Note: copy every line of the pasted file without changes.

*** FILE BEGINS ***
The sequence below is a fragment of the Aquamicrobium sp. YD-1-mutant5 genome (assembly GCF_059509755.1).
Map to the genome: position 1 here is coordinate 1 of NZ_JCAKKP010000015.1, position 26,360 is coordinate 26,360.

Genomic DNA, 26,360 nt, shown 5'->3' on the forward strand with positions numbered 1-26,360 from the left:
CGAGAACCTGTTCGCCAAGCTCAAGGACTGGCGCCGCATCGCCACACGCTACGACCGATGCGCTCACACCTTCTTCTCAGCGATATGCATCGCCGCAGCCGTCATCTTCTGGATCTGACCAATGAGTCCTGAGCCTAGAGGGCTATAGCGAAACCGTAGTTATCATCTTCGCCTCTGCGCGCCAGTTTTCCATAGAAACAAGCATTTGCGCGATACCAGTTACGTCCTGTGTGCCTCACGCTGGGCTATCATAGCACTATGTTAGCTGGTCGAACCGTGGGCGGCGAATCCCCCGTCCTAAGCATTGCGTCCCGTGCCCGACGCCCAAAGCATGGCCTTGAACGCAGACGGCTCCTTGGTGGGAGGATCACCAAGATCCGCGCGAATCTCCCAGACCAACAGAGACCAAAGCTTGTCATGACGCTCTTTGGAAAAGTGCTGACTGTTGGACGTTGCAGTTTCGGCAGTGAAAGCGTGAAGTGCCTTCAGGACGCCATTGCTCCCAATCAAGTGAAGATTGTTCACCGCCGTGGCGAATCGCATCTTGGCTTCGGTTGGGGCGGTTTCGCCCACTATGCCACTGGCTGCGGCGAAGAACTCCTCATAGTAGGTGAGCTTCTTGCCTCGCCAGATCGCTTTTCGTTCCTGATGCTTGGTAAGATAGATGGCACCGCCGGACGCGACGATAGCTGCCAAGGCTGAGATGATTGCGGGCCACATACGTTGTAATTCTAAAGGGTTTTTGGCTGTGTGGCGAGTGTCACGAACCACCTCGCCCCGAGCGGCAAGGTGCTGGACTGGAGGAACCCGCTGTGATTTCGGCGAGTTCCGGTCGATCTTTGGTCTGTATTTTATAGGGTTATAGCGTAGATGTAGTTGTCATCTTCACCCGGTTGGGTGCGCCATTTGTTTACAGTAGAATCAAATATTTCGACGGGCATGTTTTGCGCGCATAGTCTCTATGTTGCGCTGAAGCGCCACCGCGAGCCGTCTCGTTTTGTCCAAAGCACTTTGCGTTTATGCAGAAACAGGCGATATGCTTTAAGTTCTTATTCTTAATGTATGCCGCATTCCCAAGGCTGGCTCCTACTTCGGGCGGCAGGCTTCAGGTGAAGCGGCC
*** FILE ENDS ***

The sequence below is a fragment of the Aquamicrobium sp. YD-1-mutant5 genome (assembly GCF_059509755.1).
Map to the genome: position 1 here is coordinate 1 of NZ_JCAKKP010000015.1, position 26,360 is coordinate 26,360.

Genomic DNA, 26,360 nt, shown 5'->3' on the forward strand with positions numbered 1-26,360 from the left:
CGAGAACCTGTTCGCCAAGCTCAAGGACTGGCGCCGCATCGCCACACGCTACGACCGATGCGCTCACACCTTCTTCTCAGCGATATGCATCGCCGCAGCCGTCATCTTCTGGATCTGACCAATGAGTCCTGAGCCTAGAGGGCTATAGCGAAACCGTAGTTATCATCTTCGCCTCTGCGCGCCAGTTTTCCATAGAAACAAGCATTTGCGCGATACCAGTTACGTCCTGTGTGCCTCACGCTGGGCTATCATAGCACTATGTTAGCTGGTCGAACCGTGGGCGGCGAATCCCCCGTCCTAAGCATTGCGTCCCGTGCCCGACGCCCAAAGCATGGCCTTGAACGCAGACGGCTCCTTGGTGGGAGGATCACCAAGATCCGCGCGAATCTCCCAGACCAACAGAGACCAAAGCTTGTCATGACGCTCTTTGGAAAAGTGCTGACTGTTGGACGTTGCAGTTTCGGCAGTGAAAGCGTGAAGTGCCTTCAGGACGCCATTGCTCCCAATCAAGTGAAGATTGTTCACCGCCGTGGCGAATCGCATCTTGGCTTCGGTTGGGGCGGTTTCGCCCACTATGCCACTGGCTGCGGCGAAGAACTCCTCATAGTAGGTGAGCTTCTTGCCTCGCCAGATCGCTTTTCGTTCCTGATGCTTGGTAAGATAGATGGCACCGCCGGACGCGACGATAGCTGCCAAGGCTGAGATGATTGCGGGCCACATACGTTGTAATTCTAAAGGGTTTTTGGCTGTGTGGCGAGTGTCACGAACCACCTCGCCCCGAGCGGCAAGGTGCTGGACTGGAGGAACCCGCTGTGATTTCGGCGAGTTCCGGTCGATCTTTGGTCTGTATTTTATAGGGTTATAGCGTAGATGTAGTTGTCATCTTCACCCGGTTGGGTGCGCCATTTGTTTACAGTAGAATCAAATATTTCGACGGGCATGTTTTGCGCGCATAGTCTCTATGTTGCGCTGAAGCGCCACCGCGAGCCGTCTCGTTTTGTCCAAAGCACTTTGCGTTTATGCAGAAACAGGCGATATGCTTTAAGTTCTTATTCTTAATGTATGCCGCATTCCCAAGGCTGGCTCCTACTTCGGGCGGCAGGCTTCAGGTGAAGCGGCC